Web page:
Posted inStory / Solomon Islands

Helping Solomon Islands build resilience through ecosystem-based adaptation

Following is a Q & A series on Secretariat of the Pacific Regional Environment Programme (SPREP) Staff. In this series, we will be introducing you to members of our SPREP team, giving you the chance to learn more about what we do.

Mr Fred Siho Patison is the SPREP Pacific Ecosystem-based Adaptation to Climate Change (PEBACC) Country Manager for Solomon Islands, based in Honiara.

PEBACC is a five-year initiative implemented by SPREP in partnership with the governments of Fiji, Solomon Islands and Vanuatu. The project is funded by the International Climate Initiative (IKI) implemented by the German Federal Ministry for the Environment, Nature Conservation and Nuclear Safety (BMU) on the basis of a decision adopted by the German Bundestag. The project focuses on strengthening and protecting natural ecosystem services to enhance resilience to climate change.

Q: What is an environment challenge that you work to address?

A: I work on building ecosystems and community resilience to climate change, with a specific focus on watersheds and the urban environment. Ecosystem-based adaptation uses natural ecosystems and biodiversity as a basis for adapting more effectively to climate change.  We do this by sustainably managing, rehabilitating and maintaining integrity of ecosystems to ensure that communities have access to the services and benefits that they provide. Examples of these ecosystem services include access to quality drinking water, fertile soil, food and products from the coastal environment, oceans and materials and food collected from forests and natural environment.

What I am working on is to help communities that we work with manage, protect and rehabilitate their respective ecosystems such as rivers and streams, watersheds, urban green spaces and forests. These ecosystems will in turn continue to provide ecosystem services such as fresh water, food, building materials, cooler urban environments, income, soil fertility and protection from extreme weather events in the face of climate change impacts.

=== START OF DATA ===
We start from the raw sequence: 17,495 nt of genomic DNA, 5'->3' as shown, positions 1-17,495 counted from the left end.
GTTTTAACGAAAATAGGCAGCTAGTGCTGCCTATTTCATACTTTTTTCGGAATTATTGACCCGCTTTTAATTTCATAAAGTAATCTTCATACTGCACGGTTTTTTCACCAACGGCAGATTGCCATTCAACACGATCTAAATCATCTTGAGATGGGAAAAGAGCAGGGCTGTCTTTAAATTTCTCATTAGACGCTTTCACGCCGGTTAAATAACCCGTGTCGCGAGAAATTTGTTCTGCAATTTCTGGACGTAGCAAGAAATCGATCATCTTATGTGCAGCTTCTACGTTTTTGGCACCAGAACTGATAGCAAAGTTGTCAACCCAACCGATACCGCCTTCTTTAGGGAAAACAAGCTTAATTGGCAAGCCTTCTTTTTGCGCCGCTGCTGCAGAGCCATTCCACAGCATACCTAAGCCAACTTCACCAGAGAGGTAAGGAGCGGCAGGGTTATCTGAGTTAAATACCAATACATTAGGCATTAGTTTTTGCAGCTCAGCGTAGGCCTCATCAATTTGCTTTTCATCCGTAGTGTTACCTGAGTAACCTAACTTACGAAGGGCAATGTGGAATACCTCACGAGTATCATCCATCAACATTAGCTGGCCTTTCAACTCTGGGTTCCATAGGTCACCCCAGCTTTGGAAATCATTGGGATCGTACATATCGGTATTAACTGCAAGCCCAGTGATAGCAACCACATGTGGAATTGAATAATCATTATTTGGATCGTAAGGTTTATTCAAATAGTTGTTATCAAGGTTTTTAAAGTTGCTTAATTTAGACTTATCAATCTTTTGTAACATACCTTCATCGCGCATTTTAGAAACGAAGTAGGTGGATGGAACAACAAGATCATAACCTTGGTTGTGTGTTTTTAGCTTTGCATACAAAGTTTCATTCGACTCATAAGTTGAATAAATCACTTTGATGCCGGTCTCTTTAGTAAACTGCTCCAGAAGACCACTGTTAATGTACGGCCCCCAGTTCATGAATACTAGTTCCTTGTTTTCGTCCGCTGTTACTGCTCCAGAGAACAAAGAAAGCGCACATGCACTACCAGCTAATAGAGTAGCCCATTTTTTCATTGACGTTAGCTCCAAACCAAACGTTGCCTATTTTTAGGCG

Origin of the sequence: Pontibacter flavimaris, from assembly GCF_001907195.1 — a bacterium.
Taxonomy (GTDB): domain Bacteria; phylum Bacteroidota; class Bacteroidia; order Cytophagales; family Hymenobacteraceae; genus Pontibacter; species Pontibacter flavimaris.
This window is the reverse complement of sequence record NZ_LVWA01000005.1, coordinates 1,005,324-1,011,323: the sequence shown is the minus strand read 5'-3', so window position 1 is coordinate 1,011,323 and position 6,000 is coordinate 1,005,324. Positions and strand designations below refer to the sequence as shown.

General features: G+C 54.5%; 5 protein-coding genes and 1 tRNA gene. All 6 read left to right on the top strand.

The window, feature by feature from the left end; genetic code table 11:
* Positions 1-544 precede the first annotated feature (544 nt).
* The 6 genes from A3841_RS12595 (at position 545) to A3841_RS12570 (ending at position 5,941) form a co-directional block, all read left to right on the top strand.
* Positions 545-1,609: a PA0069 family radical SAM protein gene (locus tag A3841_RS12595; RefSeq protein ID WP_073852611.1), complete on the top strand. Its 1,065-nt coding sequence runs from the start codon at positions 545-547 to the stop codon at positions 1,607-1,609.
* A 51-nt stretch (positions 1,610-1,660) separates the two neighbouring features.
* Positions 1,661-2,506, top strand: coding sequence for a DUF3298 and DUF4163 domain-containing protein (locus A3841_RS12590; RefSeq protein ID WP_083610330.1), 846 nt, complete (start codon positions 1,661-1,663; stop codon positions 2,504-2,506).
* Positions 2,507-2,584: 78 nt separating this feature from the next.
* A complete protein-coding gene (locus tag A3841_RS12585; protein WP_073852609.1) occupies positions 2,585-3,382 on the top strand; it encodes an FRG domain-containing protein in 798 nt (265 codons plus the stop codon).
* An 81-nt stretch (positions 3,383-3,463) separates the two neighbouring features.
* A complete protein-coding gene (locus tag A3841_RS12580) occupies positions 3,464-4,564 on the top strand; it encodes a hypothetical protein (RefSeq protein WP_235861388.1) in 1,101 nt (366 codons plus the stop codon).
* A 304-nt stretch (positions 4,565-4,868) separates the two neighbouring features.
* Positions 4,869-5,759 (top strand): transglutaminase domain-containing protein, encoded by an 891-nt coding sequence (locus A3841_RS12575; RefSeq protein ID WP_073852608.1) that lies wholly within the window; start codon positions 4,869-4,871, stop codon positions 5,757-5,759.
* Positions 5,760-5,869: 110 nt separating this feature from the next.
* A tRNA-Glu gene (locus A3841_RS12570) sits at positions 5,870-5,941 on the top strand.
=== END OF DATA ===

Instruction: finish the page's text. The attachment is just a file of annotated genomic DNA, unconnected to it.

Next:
Q: How do you work with our Members to address this?

A: The work I do focuses on enhancing the capacity and creating the enabling environment for the Government of Solomon Islands and the community to build resilience to the impacts of climate change through implementing ecosystem-based adaptation strategies and activities.

Q: What are your three biggest achievements with SPREP for our Members?

A: Assisting the Government of Solomon Islands and its stakeholders on policy change and helping them realise that ecosystem-based adaptation and solutions are a cost-effective and environmentally appropriate approach to building climate resilience. Through these projects we were able to make the case for including ecosystem-based approaches in sub-national and national policy. Examples of Solomon Island policies include:

  1. Solomon Islands National Ocean Policy 2019
  2. Solomon Islands National Waste Management and Pollution Control Strategy 2017
  3. Honiara Urban Resilience and Climate Adaptation Plan
  4. Choiseul Province Medium Term Development Plan 2017
  5. Revision of the National Biodiversity Strategic Action Plan 2016 (NBSAP)

Q: What are you working on at the moment?

A: The implementation of ecosystem-based adaptation activities at four demonstration sites in Solomon Islands. The sites I am working on are;